The editorial board at the Miami Herald has chimed in for Scott Israel, one of the two Democratic contenders in what may be the most important and underreported primary election in Broward this year, for county sheriff. The Sun-Sentinel hasn't made an endorsement.
The Herald sides with a time-tested candidate in Israel, who ran against Al Lamberti and lost in 2008. His opponent, Louis Granteed, is a first-time candidate and career Hollywood cop.
But the editorial board isn't exactly gushing with praise for Israel, nor does it present a strong argument for its choice. Instead, we get exactly two sentences in his favor.
"Mr. Israel's experience as a chief of a police agency, albeit for a small city, plus his decades with a larger, more complex urban agency give him an edge in this race," the paper writes after a few tit-for-tat paragraphs about the biographies of both candidates.
The only other sentence in favor of Israel: "To his credit, Mr. Israel is concerned about the lack of diversity in Mr. Lamberti's upper ranks."
Other than that, it's a level-headed comparison of stats. Israel was a Fort Lauderdale cop. Granteed was a Hollywood cop. Both say they want to bring change to the department. Yawn.
The endorsement mentions the story of the serious sexual-harassment allegations against Louis Granteed. In a noble strain toward fair and balanced, the paper also chooses to mention a controversy for Israel: that his last campaign failed to pay back $10,000, which he fronted from his pocket.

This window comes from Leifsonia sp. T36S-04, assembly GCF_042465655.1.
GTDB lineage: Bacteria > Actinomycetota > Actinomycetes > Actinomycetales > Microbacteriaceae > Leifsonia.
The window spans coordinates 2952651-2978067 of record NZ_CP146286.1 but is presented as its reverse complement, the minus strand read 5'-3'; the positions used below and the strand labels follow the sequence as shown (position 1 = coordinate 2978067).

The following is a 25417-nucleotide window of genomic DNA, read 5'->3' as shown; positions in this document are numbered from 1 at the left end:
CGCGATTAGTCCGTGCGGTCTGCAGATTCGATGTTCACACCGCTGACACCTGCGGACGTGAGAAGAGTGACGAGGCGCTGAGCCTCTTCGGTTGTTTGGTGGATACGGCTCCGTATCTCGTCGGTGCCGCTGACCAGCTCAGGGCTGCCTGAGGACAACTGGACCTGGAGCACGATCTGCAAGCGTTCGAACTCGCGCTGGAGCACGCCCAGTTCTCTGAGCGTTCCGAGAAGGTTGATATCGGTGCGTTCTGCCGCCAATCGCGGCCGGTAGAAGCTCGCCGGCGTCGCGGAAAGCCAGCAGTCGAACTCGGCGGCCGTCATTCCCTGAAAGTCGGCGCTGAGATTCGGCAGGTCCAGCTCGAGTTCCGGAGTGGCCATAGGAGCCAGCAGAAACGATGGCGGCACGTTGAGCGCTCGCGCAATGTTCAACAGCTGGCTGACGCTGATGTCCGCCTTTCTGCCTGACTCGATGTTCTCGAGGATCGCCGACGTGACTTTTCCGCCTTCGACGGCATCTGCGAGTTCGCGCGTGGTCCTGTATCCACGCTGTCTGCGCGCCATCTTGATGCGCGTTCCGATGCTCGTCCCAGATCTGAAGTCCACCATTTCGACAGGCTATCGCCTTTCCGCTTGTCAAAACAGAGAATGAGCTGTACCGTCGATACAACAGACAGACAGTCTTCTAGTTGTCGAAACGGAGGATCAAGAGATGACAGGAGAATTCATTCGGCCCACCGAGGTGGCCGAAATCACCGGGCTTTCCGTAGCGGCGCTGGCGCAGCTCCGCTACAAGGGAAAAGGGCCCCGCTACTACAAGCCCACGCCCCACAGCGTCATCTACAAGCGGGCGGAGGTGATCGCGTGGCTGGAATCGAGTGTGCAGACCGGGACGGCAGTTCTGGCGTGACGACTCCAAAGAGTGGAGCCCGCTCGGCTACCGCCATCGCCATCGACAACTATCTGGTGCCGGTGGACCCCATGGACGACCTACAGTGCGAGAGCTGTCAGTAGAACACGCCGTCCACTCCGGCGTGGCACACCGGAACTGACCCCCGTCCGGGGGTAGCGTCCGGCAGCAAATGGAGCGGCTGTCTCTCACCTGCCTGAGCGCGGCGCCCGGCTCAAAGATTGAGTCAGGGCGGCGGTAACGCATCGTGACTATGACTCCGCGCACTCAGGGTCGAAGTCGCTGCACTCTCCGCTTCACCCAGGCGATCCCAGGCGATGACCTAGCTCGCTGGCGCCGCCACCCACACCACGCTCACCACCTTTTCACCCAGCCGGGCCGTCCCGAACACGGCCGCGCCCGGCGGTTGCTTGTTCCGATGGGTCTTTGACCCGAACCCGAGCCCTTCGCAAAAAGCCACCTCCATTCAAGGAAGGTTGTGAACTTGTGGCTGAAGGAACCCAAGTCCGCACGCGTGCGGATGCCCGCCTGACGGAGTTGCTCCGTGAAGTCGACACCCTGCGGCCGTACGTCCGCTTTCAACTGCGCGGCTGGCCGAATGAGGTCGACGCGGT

Among the things that have been said but not substantiated in blog comments and conversations: that Israel stole cologne on duty and the subsequent investigation was purged from FLPD records. That he's sleeping through the campaign this time around. That Granteed is a straw candidate put up by Lamberti's people, or that he's a serial racist/sexist/Hollywood cop (well, one of those, we know). This is the kind of dirt that people talk about in the absence of compelling stories in an election. The ho-hum endorsement doesn't help.
In usual fashion, it also doesn't mention fundraising: who's taking money from whom. And damn, do we want to know what the deal is with all those bail bondsmen.
In the end, the Herald does an exceedingly fair and reasoned job of standing behind Israel. But the lack of a strong opinion echoes the overall "blah" nature of this race so far. We're less than a month away from the August 14 primary, people. Wake up.
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